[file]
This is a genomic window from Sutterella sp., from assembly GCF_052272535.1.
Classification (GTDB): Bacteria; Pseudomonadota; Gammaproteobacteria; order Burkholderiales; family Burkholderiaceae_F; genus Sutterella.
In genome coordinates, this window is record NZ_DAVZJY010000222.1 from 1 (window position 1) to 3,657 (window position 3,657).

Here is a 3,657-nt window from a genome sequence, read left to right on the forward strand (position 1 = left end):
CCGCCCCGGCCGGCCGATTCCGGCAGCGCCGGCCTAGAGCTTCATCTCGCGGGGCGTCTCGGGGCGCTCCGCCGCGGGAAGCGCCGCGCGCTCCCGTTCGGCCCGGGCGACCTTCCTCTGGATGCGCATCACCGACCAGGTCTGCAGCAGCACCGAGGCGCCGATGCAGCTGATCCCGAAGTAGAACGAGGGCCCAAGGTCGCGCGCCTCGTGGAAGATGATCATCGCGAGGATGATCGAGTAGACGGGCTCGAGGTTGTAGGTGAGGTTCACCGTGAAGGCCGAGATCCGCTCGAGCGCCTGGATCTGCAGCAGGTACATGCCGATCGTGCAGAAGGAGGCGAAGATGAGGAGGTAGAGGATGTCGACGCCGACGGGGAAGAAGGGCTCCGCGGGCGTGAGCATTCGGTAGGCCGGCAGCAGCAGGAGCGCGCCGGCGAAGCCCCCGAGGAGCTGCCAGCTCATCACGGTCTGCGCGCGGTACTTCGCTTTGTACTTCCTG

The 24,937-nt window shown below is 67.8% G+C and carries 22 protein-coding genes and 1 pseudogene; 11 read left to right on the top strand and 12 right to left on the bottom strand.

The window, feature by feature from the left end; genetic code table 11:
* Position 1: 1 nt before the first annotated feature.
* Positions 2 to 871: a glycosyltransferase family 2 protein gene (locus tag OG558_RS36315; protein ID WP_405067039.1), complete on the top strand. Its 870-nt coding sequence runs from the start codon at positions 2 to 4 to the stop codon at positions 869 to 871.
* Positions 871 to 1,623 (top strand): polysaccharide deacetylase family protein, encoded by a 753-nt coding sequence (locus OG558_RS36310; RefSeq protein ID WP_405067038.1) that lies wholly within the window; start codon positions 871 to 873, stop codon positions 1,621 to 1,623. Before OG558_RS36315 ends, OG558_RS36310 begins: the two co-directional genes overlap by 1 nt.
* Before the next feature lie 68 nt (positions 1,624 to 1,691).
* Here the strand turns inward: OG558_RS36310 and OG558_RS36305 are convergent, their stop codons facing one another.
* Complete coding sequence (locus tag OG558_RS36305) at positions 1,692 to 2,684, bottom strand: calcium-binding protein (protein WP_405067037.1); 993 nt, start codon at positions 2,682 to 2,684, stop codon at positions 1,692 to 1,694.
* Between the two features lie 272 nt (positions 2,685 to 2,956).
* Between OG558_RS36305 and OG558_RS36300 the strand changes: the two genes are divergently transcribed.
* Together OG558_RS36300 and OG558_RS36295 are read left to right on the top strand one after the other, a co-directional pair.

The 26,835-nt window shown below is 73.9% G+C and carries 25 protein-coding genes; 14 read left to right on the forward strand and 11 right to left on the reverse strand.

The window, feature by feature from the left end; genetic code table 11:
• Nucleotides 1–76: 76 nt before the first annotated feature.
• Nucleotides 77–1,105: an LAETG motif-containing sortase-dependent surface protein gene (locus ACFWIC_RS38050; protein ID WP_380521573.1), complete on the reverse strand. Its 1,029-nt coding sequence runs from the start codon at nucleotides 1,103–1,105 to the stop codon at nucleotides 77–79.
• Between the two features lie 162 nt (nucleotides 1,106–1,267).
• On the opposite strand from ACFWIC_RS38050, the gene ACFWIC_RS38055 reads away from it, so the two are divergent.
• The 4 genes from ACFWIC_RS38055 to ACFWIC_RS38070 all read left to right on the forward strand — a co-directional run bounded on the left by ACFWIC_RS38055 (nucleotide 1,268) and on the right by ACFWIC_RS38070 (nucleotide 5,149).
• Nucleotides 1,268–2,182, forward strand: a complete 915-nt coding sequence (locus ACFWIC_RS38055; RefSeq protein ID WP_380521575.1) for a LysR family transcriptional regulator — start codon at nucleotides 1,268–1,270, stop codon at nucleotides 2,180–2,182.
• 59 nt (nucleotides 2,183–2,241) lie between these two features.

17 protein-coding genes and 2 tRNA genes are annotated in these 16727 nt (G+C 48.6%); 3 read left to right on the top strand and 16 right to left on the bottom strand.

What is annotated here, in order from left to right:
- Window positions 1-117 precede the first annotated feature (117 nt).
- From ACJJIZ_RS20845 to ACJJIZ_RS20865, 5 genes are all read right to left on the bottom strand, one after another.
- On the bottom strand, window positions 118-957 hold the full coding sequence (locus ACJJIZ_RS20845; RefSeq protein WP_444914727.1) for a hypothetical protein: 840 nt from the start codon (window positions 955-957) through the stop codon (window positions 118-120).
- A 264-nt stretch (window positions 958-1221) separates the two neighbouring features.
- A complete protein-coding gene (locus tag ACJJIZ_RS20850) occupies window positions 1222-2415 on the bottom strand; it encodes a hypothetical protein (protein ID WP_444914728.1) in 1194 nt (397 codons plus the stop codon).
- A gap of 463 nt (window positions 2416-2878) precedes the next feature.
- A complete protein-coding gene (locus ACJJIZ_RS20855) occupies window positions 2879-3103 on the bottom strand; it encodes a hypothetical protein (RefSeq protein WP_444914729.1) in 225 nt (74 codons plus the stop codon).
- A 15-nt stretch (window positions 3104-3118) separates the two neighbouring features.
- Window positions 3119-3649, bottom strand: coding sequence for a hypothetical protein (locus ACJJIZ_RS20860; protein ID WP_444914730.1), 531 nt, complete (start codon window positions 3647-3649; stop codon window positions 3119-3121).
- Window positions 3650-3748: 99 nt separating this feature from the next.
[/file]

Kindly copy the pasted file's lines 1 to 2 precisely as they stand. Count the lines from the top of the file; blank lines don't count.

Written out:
This is a genomic window from Sutterella sp., from assembly GCF_052272535.1.
Classification (GTDB): Bacteria; Pseudomonadota; Gammaproteobacteria; order Burkholderiales; family Burkholderiaceae_F; genus Sutterella.